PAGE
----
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Global server shipments grew by 4.2 per cent in 2002, but economic downturns in key regions continued to impact on the sector's chances of a major up-turn.
Preliminary findings from research firm Dataquest suggest that worldwide server shipments totalled 4.6 million in 2002, up 4.2 per cent over the previous year.

However, Dataquest said that although the results appear to show the server market may be stabilising and even growing slightly, there were no signs of the dramatic increases in shipments achieved during the late 1990s. This, said Shahin Naftchi, senior analyst covering servers for Dataquest, was because of the continued economic pressure in a number of regions.

For instance, the US server market was up by 13.8 per cent year-on-year to reach 1.9 million units shipped in 2002, but Dataquest said most of this growth was at the lower-end of the pricing spectrum, and the market overall was still in stagnation.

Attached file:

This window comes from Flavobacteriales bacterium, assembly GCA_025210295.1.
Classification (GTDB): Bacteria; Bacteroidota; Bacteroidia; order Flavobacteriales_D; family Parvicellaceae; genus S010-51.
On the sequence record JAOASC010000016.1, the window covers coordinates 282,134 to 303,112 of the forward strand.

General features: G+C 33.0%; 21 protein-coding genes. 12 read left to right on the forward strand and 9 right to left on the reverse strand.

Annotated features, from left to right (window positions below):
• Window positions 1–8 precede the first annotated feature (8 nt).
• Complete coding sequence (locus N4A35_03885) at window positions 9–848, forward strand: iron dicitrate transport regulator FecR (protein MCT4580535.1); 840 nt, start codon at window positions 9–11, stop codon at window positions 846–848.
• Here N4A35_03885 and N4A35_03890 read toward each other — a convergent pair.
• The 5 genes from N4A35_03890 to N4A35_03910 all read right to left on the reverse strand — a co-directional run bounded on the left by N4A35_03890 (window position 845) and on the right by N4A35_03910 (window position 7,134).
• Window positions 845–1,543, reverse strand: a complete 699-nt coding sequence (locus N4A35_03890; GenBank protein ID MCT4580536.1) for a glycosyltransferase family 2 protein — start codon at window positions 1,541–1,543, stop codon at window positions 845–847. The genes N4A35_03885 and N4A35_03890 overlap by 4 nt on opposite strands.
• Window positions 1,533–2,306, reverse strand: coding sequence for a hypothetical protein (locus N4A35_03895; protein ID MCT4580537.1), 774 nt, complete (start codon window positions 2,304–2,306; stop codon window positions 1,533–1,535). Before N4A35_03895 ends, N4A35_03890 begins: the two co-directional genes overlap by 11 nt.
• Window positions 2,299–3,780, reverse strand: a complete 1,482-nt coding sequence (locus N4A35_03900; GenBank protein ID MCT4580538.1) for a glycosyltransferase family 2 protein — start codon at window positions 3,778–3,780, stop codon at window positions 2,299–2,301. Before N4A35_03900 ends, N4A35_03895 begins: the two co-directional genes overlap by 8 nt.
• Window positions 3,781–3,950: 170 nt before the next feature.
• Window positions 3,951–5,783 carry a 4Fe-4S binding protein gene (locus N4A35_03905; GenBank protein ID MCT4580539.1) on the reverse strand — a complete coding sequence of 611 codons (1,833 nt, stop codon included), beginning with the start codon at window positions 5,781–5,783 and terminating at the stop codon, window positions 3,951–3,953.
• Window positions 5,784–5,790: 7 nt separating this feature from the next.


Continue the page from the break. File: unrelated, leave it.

In addition, although EMEA ended a difficult 2002 with a pick-up in demand in the last weeks of December, Dataquest predicted revenues in the region to decline once again as a result of competitive pricing and product mix influences.

Meanwhile, Asia/Pacific showed signs of shipment growth, but the market is being impacted by economic and political uncertainty in the region, and the Latin America server market continues to suffer from the difficult economic conditions in the area.

In terms of companies, HP rocketed to the number one spot in the worldwide ranking thanks to its acquisition of Compaq. HP shipped 1.39 million servers in 2002, which amounted to 30.1 per cent of the worldwide market. However, this was down nearly 5 per cent on the combined 2002 figures for HP and Compaq.

Dell posted the biggest increase in shipments in 2002. It was up by close to 20 per cent to remain in second place with 18.5 per cent of the market. IBM took third place with 14.3 per cent of the market, on a 1.3 percent drop in shipments, while Sun Microsystems increased its shipments by 6.7 per cent to take fourth place with a 6 per cent market share.

© ENN

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